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UXO quarantine, UXO Laos, compound at Ta Oy District
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500 lb bombs under the porch at Ban Phanop Jan 2012,
Known in the business as a “quick strike mine”.
These bombs are fused with magnetic trip mechanism, MK30 mod 0 arming device, designed to be dropped into rivers acting as mines, or detonate by the magnetic signatures of vehicles, when a tank or truck rolls past! These were often fitted with high-drag “Snakeye” tailfins used for low-altitude release
“Please treat with care and do not roll, tumble or drop”
Ho Chi Minh trail
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Quick strike mines being deployed, with snakeye tailfins, from an aircraft over the Ho Chi Minh trail
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Snakeye along the road, this sitting in front of a villagers house means its for sale, as scrap metal, Kaluem Southern Laos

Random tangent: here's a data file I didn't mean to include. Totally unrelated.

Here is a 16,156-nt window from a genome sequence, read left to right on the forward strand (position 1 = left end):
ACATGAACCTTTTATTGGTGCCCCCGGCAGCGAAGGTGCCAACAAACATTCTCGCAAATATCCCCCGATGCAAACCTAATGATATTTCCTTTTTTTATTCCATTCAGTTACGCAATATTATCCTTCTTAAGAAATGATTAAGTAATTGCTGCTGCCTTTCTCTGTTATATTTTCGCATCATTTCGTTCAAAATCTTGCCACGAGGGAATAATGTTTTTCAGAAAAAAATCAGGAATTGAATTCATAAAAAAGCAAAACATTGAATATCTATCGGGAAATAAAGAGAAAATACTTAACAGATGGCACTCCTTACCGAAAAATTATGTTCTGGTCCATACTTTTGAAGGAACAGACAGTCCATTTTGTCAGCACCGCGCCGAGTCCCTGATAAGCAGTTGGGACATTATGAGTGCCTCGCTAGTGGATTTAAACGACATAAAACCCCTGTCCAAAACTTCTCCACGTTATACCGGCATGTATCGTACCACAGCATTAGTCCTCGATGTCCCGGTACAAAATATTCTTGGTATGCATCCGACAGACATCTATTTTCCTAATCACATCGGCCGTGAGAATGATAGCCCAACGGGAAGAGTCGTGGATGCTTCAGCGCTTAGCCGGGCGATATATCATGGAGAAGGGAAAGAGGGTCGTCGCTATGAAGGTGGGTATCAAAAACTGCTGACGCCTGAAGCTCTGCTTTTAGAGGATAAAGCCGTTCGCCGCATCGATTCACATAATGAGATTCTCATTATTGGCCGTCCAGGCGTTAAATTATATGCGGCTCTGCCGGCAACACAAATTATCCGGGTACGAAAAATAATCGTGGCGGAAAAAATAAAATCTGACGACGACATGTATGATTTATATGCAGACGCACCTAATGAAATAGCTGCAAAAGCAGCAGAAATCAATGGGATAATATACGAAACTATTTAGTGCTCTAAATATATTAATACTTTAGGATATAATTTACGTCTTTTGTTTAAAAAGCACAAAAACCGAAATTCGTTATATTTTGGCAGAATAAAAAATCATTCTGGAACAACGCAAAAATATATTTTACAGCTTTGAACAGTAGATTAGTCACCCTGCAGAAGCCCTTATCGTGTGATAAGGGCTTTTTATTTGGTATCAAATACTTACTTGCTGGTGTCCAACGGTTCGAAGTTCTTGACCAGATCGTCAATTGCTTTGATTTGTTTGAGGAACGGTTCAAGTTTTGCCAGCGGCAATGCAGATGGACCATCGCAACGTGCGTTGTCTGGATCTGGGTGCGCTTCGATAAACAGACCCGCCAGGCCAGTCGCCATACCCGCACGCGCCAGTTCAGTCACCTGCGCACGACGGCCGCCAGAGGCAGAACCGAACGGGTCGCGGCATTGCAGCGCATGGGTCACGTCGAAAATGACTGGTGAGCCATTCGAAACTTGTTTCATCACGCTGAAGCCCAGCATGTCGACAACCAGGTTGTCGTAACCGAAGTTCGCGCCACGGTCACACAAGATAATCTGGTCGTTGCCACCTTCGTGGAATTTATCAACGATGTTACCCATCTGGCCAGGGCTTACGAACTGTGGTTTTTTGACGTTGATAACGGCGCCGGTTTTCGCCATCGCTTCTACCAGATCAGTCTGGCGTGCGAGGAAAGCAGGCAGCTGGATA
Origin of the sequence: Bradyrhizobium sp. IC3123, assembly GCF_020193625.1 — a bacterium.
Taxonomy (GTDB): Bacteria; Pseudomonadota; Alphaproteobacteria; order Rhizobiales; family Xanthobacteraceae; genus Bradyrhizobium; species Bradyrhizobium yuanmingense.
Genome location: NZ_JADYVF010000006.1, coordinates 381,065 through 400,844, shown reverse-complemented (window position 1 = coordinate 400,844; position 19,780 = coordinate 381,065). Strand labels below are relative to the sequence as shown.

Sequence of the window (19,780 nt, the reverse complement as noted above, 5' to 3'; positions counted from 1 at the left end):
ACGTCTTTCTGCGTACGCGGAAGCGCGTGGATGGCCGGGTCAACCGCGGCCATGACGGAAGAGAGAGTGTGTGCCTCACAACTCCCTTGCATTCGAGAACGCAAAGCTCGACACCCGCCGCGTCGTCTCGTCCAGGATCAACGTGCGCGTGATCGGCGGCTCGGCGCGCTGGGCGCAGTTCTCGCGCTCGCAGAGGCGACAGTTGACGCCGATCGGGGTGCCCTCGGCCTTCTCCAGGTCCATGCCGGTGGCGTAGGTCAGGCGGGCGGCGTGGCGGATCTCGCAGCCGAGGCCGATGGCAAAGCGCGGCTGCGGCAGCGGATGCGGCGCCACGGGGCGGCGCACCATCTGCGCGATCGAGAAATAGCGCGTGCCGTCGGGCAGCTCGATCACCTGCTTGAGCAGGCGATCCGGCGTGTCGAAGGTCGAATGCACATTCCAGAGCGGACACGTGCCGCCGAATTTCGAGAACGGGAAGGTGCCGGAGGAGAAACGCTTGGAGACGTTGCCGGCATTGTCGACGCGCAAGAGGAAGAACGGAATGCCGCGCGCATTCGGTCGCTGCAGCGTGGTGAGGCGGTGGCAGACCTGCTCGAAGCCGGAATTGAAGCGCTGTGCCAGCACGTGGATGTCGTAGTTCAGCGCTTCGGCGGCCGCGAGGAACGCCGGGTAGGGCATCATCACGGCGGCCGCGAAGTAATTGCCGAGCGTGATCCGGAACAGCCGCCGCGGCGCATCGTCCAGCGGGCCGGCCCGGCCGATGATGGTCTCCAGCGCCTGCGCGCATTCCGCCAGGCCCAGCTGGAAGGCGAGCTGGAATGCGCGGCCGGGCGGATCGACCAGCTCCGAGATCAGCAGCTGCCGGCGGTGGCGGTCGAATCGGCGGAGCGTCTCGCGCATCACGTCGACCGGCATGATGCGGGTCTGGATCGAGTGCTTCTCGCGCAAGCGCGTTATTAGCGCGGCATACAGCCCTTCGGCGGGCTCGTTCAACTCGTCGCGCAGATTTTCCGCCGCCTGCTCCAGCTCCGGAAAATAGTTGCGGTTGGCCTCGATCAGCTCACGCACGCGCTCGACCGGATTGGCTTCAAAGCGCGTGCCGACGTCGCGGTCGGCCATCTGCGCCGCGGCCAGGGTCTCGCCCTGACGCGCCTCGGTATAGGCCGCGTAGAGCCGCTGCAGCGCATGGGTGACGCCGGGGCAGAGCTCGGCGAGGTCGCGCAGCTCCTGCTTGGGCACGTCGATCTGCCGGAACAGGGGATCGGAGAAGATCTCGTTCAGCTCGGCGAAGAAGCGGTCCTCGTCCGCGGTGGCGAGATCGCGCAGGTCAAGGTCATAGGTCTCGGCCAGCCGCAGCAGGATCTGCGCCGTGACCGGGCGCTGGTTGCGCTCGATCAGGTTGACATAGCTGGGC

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Operation Igloo White, Spikebuoy
It began as “the McNamara Line” across Vietnam. It led to the seeding of the Ho Chi Minh Trail by air with 20,000 sensors
The sensors—a network of some 20,000 of them—were planted mostly by Navy and Air Force airplanes, although some of them were placed by special operations ground forces. They were dropped in strings of five or six to be sure that at least three sensors in each string would survive and be activated. The sensors operated on batteries, which ran down after a few weeks, so replacement sensors had to be dropped.
Most of the sensors were either acoustic or seismic. There were two kinds of acoustic sensors, both derived from the Navy’s Sonobuoy, to which microphones and batteries were added. These sensors could hear both vehicles and voices.
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Claymore mine, a directional anti-personnel mine used by the U.S. Forces, detonation via remote control. Photo Muang Laman southern Laos